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The topic interests me because of Wikipedia's size. It may be easy to create some crons to update the sitemaps periodically in a small site, but what about a big one? So:

How does Wikipedia generate its Sitemap?

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4 Answers 4

up vote 8 down vote accepted

It's dynamically generated by a PHP script. For big sites it's probably better to check for changes and only generate if something changed -- or generate it only every XY minutes/hours/days. It depends on the infrastructure.

The informations needed are all in the database, so it's not such a hard task.

And here is the proof: /

Edit: Ah and this could be also interesting for this topic:

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Could you use the PHP-code to generate the sitemap for any big sites? Do you mean by the word "dynamically" that the sitemap is generated somewhat automatically and making slight changes to the code when needed? – user10608 Jul 12 '09 at 23:06
Can you clarify the sentence "The informations needed are all in the database, so it's not such a hard task."? Where can I see the database? – user10608 Jul 12 '09 at 23:09
I think he means that all of the information is in the database underlying mediawiki. Unless you're one of wikipedia's sysadmins or DBAs, you probably can't get direct access to their DB. – Cian Jul 12 '09 at 23:12
I also think the OP is trying to work out how to generate a Sitemap on a 'large' site, in the case of Wikipedia it is very much RDBMS-driven (MySQL) with all pages being served out of the database. Therefore your DB knows all pages, and you need a simple-ish PHP script (linked above from Subversion) to do it. In the case of other sites, driven by different technologies, then you'll find that the approach needed is different. Last time I checked Wikipedia published their databases for download, or at least, they published their content in a .SQL file. – nixgeek Jul 12 '09 at 23:23
Here is the [Wikipedia DB Dump][1] :-) [1]:… – Gregor Jul 13 '09 at 8:50

Although the sitemap generation code is in MediaWiki core master and would certainly be the option chosen to produce a sitemap, I don't see any evidence that Wikipedia actually has it turned on. The robots.txt file does not point to any site maps.

Further, any maintenance script run on Wikimedia projects is controlled by puppet and there is no instance of generateSitemap.php in the puppet repository. Finally, there is no sitemap in the dumps for any Wikimedia wiki either, while there are "abstracts for Yahoo".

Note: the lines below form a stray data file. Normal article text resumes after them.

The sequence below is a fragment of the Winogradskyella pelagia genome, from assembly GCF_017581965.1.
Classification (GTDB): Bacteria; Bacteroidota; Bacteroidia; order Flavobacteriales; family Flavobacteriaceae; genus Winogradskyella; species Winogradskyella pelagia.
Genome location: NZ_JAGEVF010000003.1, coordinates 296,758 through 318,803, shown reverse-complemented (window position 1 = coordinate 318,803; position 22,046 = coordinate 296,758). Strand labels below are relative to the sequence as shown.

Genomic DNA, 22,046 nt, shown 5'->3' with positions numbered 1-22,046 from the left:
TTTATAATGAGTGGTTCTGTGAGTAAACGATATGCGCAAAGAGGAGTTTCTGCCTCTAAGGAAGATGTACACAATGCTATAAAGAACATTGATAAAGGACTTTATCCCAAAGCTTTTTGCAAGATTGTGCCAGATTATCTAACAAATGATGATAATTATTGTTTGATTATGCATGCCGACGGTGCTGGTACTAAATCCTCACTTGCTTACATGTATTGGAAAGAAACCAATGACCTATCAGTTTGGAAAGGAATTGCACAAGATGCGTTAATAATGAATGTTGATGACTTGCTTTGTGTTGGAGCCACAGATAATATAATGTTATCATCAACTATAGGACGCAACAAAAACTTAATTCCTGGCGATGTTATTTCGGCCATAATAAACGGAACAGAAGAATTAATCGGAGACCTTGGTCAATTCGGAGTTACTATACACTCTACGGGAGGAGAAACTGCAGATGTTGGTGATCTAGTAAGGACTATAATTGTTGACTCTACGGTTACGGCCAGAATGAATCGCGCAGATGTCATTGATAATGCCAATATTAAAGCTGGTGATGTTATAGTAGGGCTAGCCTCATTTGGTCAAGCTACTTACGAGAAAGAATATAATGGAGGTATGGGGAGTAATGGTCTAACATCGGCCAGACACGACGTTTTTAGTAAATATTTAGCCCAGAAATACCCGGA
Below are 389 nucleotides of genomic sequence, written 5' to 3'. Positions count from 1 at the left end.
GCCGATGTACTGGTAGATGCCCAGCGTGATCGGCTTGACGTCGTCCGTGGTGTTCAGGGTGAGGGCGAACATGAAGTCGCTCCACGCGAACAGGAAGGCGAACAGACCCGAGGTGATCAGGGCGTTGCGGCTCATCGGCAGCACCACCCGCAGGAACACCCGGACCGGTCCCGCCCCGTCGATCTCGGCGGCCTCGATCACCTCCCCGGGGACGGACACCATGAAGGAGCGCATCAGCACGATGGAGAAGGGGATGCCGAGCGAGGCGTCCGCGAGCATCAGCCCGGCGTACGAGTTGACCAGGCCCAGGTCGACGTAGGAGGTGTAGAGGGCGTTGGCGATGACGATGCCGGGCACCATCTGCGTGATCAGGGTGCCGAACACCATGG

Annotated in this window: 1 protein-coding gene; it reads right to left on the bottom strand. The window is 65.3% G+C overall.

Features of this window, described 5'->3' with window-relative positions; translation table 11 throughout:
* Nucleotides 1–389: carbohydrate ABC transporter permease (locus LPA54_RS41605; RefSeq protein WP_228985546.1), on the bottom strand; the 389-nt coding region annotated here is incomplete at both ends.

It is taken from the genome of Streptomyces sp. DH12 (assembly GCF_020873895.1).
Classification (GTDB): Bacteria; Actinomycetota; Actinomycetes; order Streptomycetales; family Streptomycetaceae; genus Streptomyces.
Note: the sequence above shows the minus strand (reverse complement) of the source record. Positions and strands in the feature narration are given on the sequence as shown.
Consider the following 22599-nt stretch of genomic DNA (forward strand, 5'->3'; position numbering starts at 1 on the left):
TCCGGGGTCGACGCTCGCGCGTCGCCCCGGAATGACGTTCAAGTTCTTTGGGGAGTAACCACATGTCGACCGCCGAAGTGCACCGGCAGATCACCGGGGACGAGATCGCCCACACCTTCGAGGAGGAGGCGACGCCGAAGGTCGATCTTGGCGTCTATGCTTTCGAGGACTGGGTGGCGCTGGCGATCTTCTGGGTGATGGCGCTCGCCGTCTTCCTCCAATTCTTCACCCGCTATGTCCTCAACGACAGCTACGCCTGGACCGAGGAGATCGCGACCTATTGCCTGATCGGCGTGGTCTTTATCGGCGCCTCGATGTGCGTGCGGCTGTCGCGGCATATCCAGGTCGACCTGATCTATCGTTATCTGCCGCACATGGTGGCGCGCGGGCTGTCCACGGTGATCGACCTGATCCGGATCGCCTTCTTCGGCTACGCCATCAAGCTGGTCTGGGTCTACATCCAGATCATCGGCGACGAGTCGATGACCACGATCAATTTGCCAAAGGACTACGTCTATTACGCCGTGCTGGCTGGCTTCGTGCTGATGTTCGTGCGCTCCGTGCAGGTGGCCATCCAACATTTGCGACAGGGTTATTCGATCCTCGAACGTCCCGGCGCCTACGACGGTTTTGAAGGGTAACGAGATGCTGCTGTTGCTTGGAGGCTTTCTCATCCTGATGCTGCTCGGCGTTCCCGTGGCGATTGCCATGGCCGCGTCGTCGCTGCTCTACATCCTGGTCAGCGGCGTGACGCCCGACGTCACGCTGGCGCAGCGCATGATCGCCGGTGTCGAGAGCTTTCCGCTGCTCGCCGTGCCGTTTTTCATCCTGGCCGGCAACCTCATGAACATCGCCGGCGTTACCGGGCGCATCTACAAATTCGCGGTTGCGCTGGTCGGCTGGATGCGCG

In any case, Wikipedia runs Squid caches in front of their app servers. They can control how often their sitemap is updated by adjusting the expiry time for the page.

Moreover, whatever Wikipedia does for indexing is not a good model for your wiki, because Google has special contacts/deals/handling of Wikipedia, see a recent example.

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+1 smart observation – user10608 Jul 12 '09 at 23:52
There's no real reason to expect robots.txt to reference a sitemap, so the absence of such a reference doesn't really prove anything. – John Gardeniers Jul 13 '09 at 0:12

I'm not positive, but I think they use the Google Sitemap extension for MediaWiki. This is supported by the Wikipedia page on Sitemaps.

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I was faced with the task to create a site map for our web site a while back. Although it's not the size of Wikipedia, it's still around a hundred thousand pages, and about 5% of them are changed, added or removed daily.

As putting all the page references in a single file would make it too large, I had to divide them into sections. The site map index points to an aspx page with a query string for one of 17 different sections. Depending on the query string the page returns an xml referencing several thousand pages, based on which objects exist in the database.

So, the site map is not created periodically, instead it's created on the fly when someone requests it. As we already have a system for caching database searches, this is of course used to fetch data for the site map also.

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Why the downvote? If you don't explain what it is that you think is wrong, it can't improve the answer. – Guffa Apr 9 at 10:21

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